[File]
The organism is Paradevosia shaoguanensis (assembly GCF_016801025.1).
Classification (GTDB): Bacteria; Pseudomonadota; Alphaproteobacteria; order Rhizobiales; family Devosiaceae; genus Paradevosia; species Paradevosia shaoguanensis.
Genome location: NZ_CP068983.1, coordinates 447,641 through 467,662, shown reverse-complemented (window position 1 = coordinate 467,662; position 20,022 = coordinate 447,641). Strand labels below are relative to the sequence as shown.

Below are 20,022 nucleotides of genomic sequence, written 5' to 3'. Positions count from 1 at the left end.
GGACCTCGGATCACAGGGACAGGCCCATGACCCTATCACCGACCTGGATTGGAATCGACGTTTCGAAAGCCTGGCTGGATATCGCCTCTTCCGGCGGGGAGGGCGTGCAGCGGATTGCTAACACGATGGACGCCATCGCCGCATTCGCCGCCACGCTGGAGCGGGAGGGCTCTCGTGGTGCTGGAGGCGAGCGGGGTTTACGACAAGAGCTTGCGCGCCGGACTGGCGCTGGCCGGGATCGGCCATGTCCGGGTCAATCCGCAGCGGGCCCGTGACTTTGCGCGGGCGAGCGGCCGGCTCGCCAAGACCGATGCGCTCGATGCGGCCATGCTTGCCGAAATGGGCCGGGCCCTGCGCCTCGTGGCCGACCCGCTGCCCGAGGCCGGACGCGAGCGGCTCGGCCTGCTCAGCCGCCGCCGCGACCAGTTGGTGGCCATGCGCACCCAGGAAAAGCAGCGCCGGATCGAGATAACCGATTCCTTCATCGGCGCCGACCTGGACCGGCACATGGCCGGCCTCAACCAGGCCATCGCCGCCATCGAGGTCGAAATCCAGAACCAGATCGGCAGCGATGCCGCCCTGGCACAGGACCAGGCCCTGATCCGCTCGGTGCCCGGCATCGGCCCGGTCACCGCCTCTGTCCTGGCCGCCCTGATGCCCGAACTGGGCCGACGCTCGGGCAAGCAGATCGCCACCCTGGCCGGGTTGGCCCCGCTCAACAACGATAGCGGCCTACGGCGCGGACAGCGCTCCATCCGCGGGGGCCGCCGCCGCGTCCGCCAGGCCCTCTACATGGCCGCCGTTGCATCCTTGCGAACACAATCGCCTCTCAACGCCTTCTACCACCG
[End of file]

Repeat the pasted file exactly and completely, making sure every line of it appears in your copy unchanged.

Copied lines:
The organism is Paradevosia shaoguanensis (assembly GCF_016801025.1).
Classification (GTDB): Bacteria; Pseudomonadota; Alphaproteobacteria; order Rhizobiales; family Devosiaceae; genus Paradevosia; species Paradevosia shaoguanensis.
Genome location: NZ_CP068983.1, coordinates 447,641 through 467,662, shown reverse-complemented (window position 1 = coordinate 467,662; position 20,022 = coordinate 447,641). Strand labels below are relative to the sequence as shown.

Below are 20,022 nucleotides of genomic sequence, written 5' to 3'. Positions count from 1 at the left end.
GGACCTCGGATCACAGGGACAGGCCCATGACCCTATCACCGACCTGGATTGGAATCGACGTTTCGAAAGCCTGGCTGGATATCGCCTCTTCCGGCGGGGAGGGCGTGCAGCGGATTGCTAACACGATGGACGCCATCGCCGCATTCGCCGCCACGCTGGAGCGGGAGGGCTCTCGTGGTGCTGGAGGCGAGCGGGGTTTACGACAAGAGCTTGCGCGCCGGACTGGCGCTGGCCGGGATCGGCCATGTCCGGGTCAATCCGCAGCGGGCCCGTGACTTTGCGCGGGCGAGCGGCCGGCTCGCCAAGACCGATGCGCTCGATGCGGCCATGCTTGCCGAAATGGGCCGGGCCCTGCGCCTCGTGGCCGACCCGCTGCCCGAGGCCGGACGCGAGCGGCTCGGCCTGCTCAGCCGCCGCCGCGACCAGTTGGTGGCCATGCGCACCCAGGAAAAGCAGCGCCGGATCGAGATAACCGATTCCTTCATCGGCGCCGACCTGGACCGGCACATGGCCGGCCTCAACCAGGCCATCGCCGCCATCGAGGTCGAAATCCAGAACCAGATCGGCAGCGATGCCGCCCTGGCACAGGACCAGGCCCTGATCCGCTCGGTGCCCGGCATCGGCCCGGTCACCGCCTCTGTCCTGGCCGCCCTGATGCCCGAACTGGGCCGACGCTCGGGCAAGCAGATCGCCACCCTGGCCGGGTTGGCCCCGCTCAACAACGATAGCGGCCTACGGCGCGGACAGCGCTCCATCCGCGGGGGCCGCCGCCGCGTCCGCCAGGCCCTCTACATGGCCGCCGTTGCATCCTTGCGAACACAATCGCCTCTCAACGCCTTCTACCACCG